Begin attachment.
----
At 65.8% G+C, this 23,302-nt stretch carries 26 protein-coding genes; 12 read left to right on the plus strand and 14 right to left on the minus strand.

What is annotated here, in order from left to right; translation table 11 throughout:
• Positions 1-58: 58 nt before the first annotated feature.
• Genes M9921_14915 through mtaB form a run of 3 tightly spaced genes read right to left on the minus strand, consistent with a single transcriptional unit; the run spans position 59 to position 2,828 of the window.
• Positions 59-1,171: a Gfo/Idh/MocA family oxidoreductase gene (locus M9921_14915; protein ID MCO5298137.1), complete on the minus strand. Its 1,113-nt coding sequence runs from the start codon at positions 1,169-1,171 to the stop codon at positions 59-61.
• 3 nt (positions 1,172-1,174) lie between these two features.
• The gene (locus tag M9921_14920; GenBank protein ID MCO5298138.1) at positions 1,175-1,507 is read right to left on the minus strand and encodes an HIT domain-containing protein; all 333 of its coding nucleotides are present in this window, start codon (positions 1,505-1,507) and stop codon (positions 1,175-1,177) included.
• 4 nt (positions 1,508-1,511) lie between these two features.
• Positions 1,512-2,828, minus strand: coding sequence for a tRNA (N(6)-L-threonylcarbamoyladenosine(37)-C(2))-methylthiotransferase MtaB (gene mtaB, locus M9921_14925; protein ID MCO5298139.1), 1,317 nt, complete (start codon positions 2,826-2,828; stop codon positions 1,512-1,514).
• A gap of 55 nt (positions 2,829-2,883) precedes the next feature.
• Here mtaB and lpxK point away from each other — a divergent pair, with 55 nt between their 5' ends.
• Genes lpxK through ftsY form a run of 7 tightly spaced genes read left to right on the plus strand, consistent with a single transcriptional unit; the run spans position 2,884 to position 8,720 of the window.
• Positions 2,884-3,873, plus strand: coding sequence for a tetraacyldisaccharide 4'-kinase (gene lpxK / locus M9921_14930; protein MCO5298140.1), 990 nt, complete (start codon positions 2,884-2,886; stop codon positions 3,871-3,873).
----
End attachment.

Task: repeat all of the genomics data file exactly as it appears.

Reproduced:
At 65.8% G+C, this 23,302-nt stretch carries 26 protein-coding genes; 12 read left to right on the plus strand and 14 right to left on the minus strand.

What is annotated here, in order from left to right; translation table 11 throughout:
• Positions 1-58: 58 nt before the first annotated feature.
• Genes M9921_14915 through mtaB form a run of 3 tightly spaced genes read right to left on the minus strand, consistent with a single transcriptional unit; the run spans position 59 to position 2,828 of the window.
• Positions 59-1,171: a Gfo/Idh/MocA family oxidoreductase gene (locus M9921_14915; protein ID MCO5298137.1), complete on the minus strand. Its 1,113-nt coding sequence runs from the start codon at positions 1,169-1,171 to the stop codon at positions 59-61.
• 3 nt (positions 1,172-1,174) lie between these two features.
• The gene (locus tag M9921_14920; GenBank protein ID MCO5298138.1) at positions 1,175-1,507 is read right to left on the minus strand and encodes an HIT domain-containing protein; all 333 of its coding nucleotides are present in this window, start codon (positions 1,505-1,507) and stop codon (positions 1,175-1,177) included.
• 4 nt (positions 1,508-1,511) lie between these two features.
• Positions 1,512-2,828, minus strand: coding sequence for a tRNA (N(6)-L-threonylcarbamoyladenosine(37)-C(2))-methylthiotransferase MtaB (gene mtaB, locus M9921_14925; protein ID MCO5298139.1), 1,317 nt, complete (start codon positions 2,826-2,828; stop codon positions 1,512-1,514).
• A gap of 55 nt (positions 2,829-2,883) precedes the next feature.
• Here mtaB and lpxK point away from each other — a divergent pair, with 55 nt between their 5' ends.
• Genes lpxK through ftsY form a run of 7 tightly spaced genes read left to right on the plus strand, consistent with a single transcriptional unit; the run spans position 2,884 to position 8,720 of the window.
• Positions 2,884-3,873, plus strand: coding sequence for a tetraacyldisaccharide 4'-kinase (gene lpxK / locus M9921_14930; protein MCO5298140.1), 990 nt, complete (start codon positions 2,884-2,886; stop codon positions 3,871-3,873).